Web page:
Three types of continuous monitoring activities are vulnerability assessments, vulnerability scans and penetration tests. A vulnerability assessment typically consists of a review of a system’s architecture or an in-depth hands-on assessment while a vulnerability scan involves using software tools to conduct automated checks for known security vulnerabilities. In each case, the goal is to identify as many security vulnerabilities as possible. A penetration test however is designed to exercise real-world scenarios in an attempt to achieve a specific goal, such as compromising critical system components or data. Regardless of the continuous monitoring activities chosen, they should be conducted by suitably skilled personnel independent of the system being assessed. Such personnel can be internal to an organisation or from a third party. This ensures that there is no conflict of interest, perceived or otherwise, and that the activities are undertaken in an objective manner.

Security Control: 1163; Revision: 7; Updated: Dec-21; Applicability: All
Systems have a continuous monitoring plan that includes:

  • conducting vulnerability scans for systems at least monthly
  • conducting vulnerability assessments or penetration tests for systems at least annually
  • analysing identified security vulnerabilities to determine their potential impact
  • using a risk-based approach to prioritise the implementation of mitigations based on effectiveness and cost.

Security assessment report

At the conclusion of a security assessment for a system, a security assessment report should be produced by the assessor. This will assist the system owner in performing any initial remediation actions as well as guiding the development of the system’s plan of action and milestones.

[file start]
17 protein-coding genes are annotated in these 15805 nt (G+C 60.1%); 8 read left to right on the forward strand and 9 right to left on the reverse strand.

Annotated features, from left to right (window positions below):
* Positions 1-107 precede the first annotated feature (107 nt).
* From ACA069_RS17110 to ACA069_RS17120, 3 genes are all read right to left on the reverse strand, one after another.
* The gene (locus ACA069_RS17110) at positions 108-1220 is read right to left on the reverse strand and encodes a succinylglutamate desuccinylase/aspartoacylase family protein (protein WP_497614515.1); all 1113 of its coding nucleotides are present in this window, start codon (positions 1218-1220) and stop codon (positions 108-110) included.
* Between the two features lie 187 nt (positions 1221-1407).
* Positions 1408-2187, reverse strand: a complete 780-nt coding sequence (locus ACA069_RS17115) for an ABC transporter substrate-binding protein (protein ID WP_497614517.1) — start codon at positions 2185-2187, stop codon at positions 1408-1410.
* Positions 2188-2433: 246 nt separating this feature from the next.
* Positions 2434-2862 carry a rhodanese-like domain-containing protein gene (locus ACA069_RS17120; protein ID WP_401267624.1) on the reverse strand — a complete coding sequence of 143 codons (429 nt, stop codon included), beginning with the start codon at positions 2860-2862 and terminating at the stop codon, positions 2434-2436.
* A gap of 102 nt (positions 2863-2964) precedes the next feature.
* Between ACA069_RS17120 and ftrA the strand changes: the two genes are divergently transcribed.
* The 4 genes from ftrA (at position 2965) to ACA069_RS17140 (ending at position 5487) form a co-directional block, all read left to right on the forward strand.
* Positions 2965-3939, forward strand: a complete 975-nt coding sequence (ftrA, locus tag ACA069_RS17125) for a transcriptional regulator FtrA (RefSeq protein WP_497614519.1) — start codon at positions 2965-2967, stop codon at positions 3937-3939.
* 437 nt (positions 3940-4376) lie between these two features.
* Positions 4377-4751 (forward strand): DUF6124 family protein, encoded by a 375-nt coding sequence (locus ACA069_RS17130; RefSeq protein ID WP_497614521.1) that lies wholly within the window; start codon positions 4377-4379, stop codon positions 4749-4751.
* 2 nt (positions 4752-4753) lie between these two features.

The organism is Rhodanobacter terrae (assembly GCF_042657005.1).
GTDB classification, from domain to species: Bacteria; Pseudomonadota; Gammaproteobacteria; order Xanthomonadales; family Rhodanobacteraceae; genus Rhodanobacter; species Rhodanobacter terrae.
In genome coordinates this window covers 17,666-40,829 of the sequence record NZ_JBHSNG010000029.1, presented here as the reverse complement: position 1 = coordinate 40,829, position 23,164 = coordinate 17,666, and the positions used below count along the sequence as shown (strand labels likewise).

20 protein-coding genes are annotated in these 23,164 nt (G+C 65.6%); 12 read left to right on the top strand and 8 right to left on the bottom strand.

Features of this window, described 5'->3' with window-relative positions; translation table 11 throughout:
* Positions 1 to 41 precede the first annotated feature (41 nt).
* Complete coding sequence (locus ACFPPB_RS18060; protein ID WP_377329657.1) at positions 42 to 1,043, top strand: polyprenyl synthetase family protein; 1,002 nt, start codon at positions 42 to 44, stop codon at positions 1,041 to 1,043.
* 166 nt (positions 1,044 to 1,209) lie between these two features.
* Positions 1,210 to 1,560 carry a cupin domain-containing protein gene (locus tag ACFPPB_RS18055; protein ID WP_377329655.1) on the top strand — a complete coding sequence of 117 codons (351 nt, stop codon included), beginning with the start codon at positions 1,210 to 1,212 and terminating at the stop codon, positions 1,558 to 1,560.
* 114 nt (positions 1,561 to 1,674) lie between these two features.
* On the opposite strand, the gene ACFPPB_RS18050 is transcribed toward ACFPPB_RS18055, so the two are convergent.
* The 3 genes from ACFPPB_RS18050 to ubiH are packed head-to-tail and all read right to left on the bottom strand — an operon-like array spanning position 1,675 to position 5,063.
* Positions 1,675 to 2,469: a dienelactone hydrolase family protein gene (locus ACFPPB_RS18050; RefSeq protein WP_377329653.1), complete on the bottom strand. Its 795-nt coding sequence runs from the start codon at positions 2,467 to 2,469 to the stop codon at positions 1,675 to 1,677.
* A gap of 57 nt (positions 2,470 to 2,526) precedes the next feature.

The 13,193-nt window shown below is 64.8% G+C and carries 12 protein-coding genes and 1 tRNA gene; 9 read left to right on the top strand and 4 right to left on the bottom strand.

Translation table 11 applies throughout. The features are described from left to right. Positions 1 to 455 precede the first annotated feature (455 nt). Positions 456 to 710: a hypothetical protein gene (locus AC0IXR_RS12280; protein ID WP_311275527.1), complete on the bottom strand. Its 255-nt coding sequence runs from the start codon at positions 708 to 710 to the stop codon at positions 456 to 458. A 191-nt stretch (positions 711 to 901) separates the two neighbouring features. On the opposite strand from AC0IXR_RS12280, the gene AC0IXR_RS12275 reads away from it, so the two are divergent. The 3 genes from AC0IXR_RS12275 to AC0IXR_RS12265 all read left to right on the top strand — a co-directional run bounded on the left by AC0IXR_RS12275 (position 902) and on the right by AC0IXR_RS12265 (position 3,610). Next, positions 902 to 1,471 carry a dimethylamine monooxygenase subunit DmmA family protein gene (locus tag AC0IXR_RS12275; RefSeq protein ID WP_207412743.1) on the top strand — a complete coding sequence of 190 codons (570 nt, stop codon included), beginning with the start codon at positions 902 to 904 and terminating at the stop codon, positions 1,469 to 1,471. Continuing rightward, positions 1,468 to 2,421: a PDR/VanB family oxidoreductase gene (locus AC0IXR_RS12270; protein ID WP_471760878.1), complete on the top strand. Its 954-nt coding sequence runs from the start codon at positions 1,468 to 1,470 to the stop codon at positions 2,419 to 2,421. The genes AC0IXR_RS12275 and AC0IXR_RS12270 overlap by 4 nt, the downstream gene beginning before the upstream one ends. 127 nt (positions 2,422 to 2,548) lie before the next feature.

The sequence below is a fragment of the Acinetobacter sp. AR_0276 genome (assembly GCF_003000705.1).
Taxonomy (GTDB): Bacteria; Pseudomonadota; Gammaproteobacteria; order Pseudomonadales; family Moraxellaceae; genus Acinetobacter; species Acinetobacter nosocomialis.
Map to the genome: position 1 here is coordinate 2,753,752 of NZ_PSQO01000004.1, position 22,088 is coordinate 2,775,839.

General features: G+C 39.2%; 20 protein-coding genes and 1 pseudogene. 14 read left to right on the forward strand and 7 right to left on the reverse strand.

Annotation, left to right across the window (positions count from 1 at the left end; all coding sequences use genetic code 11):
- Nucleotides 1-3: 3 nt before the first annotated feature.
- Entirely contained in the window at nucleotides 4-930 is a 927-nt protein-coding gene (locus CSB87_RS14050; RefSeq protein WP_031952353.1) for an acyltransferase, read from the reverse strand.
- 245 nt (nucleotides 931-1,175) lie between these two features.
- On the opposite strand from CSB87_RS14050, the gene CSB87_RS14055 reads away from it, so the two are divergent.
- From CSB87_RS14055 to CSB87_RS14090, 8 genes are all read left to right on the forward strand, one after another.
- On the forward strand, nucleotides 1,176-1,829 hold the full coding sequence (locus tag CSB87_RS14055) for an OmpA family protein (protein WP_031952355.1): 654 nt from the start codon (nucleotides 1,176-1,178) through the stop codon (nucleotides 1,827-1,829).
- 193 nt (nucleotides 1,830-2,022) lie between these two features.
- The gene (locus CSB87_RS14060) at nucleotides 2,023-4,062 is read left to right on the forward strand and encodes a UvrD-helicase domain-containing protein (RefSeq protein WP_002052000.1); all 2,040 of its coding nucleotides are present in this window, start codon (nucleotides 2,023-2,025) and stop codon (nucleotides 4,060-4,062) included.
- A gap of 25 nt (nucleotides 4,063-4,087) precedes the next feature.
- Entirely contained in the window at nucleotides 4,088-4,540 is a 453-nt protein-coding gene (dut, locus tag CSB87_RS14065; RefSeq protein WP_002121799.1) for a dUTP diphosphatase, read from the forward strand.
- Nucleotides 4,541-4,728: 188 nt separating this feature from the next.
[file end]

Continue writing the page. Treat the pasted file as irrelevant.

Security Control: 1563; Revision: 0; Updated: May-20; Applicability: All
At the conclusion of a security assessment for a system, a security assessment report is produced by the assessor and covers:

  • the scope of the security assessment
  • the system’s strengths and weaknesses
  • security risks associated with the operation of the system
  • the effectiveness of the implementation of security controls
  • any recommended remediation actions.

Plan of action and milestones

At the conclusion of a security assessment for a system, and after the production of a security assessment report by the assessor, a plan of action and milestones should be produced by the system owner. This will assist with tracking any of the system’s identified weaknesses and recommended remediation actions identified during the security assessment.

Security Control: 1564; Revision: 0; Updated: May-20; Applicability: All
At the conclusion of a security assessment for a system, a plan of action and milestones is produced by the system owner.